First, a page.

A new survey shows that nine out of ten Irish hoteliers are concerned about the impact of Brexit on their business next year.

The Irish Hotels Federation has warned that prolonged uncertainty over Britain's withdrawal from the EU could further erode tourism confidence.

The representative body, which carried out the survey, has called on the Government to tackle the high cost of doing business.

Its president Michael Lennon, said: "We are increasingly concerned about the direction that Brexit is taking and the impact that heightened uncertainty is having on our sector.

"A disruptive Brexit would have enormous economic repercussions, which would be felt directly by tourism businesses given our heavy reliance on the UK market."

Ireland is the EU state that would arguably be most affected by a no-deal Brexit.

It has traditionally relied on UK visitors for a significant chunk of its tourism market in Dublin and areas such as the scenic west coast.

Mr Lennon said even if a Brexit deal is eventually reached, any prolonged uncertainty in the coming months could further erode customer confidence.

He added: "The impact would be more pronounced in regions with greater exposure to the UK market, particularly those outside the main tourism hotspots.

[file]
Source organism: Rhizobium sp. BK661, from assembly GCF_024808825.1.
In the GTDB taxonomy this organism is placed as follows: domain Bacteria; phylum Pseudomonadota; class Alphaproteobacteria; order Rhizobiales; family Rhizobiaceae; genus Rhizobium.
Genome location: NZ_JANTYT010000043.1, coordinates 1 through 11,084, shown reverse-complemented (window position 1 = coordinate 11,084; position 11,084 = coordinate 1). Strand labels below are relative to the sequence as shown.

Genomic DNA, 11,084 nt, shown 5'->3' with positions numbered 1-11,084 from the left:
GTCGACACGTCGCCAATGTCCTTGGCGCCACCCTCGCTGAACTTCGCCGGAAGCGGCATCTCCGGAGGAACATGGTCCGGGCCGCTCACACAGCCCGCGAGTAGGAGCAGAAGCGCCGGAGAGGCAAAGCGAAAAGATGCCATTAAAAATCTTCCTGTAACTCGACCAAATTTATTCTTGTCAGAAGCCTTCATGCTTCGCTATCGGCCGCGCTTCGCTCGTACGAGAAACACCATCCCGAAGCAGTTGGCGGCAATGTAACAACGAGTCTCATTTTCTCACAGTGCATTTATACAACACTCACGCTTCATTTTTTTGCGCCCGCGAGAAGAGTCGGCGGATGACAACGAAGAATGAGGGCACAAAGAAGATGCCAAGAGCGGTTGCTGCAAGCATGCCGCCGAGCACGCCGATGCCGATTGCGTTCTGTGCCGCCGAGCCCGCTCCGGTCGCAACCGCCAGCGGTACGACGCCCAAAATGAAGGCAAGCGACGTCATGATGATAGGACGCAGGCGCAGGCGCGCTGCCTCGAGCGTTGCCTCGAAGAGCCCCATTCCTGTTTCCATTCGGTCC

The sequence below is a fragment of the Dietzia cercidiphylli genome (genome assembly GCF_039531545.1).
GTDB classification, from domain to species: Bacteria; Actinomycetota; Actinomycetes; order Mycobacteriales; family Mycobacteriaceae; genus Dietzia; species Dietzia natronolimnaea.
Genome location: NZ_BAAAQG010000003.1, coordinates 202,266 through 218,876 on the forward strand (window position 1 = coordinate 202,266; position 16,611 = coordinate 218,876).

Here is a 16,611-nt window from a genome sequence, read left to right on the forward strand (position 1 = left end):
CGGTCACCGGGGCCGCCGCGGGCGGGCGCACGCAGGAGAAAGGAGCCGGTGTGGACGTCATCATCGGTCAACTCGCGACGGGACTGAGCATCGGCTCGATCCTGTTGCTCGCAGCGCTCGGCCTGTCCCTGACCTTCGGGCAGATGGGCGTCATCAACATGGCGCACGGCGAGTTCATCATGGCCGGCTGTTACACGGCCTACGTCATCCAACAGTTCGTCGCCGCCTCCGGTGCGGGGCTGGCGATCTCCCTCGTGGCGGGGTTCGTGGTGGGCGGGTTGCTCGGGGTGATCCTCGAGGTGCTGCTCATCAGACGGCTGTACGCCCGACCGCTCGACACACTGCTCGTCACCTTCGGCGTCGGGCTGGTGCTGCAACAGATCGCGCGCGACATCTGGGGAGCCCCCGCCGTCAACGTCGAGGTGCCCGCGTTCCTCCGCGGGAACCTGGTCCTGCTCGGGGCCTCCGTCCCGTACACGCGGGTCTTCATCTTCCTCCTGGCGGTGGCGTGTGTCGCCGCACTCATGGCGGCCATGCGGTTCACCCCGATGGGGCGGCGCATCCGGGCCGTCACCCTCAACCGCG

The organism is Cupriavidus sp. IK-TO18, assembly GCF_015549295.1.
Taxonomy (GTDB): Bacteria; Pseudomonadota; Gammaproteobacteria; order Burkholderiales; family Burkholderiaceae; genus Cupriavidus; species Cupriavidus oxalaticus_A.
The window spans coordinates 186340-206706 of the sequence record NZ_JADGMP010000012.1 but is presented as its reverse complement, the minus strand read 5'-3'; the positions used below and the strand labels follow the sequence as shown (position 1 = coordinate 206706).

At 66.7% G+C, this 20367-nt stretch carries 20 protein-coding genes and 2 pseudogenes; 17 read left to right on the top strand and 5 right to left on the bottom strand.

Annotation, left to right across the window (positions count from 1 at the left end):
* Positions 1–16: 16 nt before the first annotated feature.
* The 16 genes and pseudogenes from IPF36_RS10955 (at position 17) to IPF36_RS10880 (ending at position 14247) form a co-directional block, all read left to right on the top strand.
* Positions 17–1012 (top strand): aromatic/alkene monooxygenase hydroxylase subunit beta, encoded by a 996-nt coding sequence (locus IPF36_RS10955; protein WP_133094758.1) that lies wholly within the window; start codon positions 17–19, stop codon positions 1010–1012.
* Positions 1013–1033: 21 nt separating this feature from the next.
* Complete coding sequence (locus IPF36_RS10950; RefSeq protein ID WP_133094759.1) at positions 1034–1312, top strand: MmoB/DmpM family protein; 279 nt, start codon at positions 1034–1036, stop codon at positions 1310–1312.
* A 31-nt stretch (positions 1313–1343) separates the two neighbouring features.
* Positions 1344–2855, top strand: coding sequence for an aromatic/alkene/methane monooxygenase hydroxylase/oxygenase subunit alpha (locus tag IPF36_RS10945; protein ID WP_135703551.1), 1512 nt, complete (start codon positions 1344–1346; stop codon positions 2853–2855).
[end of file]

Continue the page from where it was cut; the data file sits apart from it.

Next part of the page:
"These regions have lagged behind in recent years and can least afford the economic hit."

The hotel industry grew this year but confidence in the future has dropped significantly, according to the IHF.

A fall in UK and Northern Ireland visitor numbers, with sterling weak against the euro, was masked by increases in other markets.

It said nine out of ten hotels were concerned about Brexit and more Government measures were needed to mitigate risks to growth.

The Government has been leading a "Brexit roadshow" for months designed to help businesses around the country to prepare.

Special assistance has been budgeted for in next year's public spending plans and Taoiseach Leo Varadkar has said he does not think an emergency Budget will be needed for a no-deal Brexit.

Some in the tourism industry are smarting from the recent decision to increase the lowered 9% VAT rate to 13.5% after the country recovered from recession.

Mr Lennon said: "The consistent growth achieved over the last seven years in a dynamic and competitive international market cannot be taken for granted.

"We are particularly concerned with the Government's change in approach to tourism and the lack of recognition of the important role it plays as an engine of economic growth and regional balance.

"With the Brexit storm gathering, relentless increases in the cost of doing business, international trade wars, a slowdown in European growth and the increase in tourism VAT, there is little surprise in the drop in business sentiment.

"Many of our members are now re-examining their future investment strategies and taking a more cautious approach to planning for next year and beyond."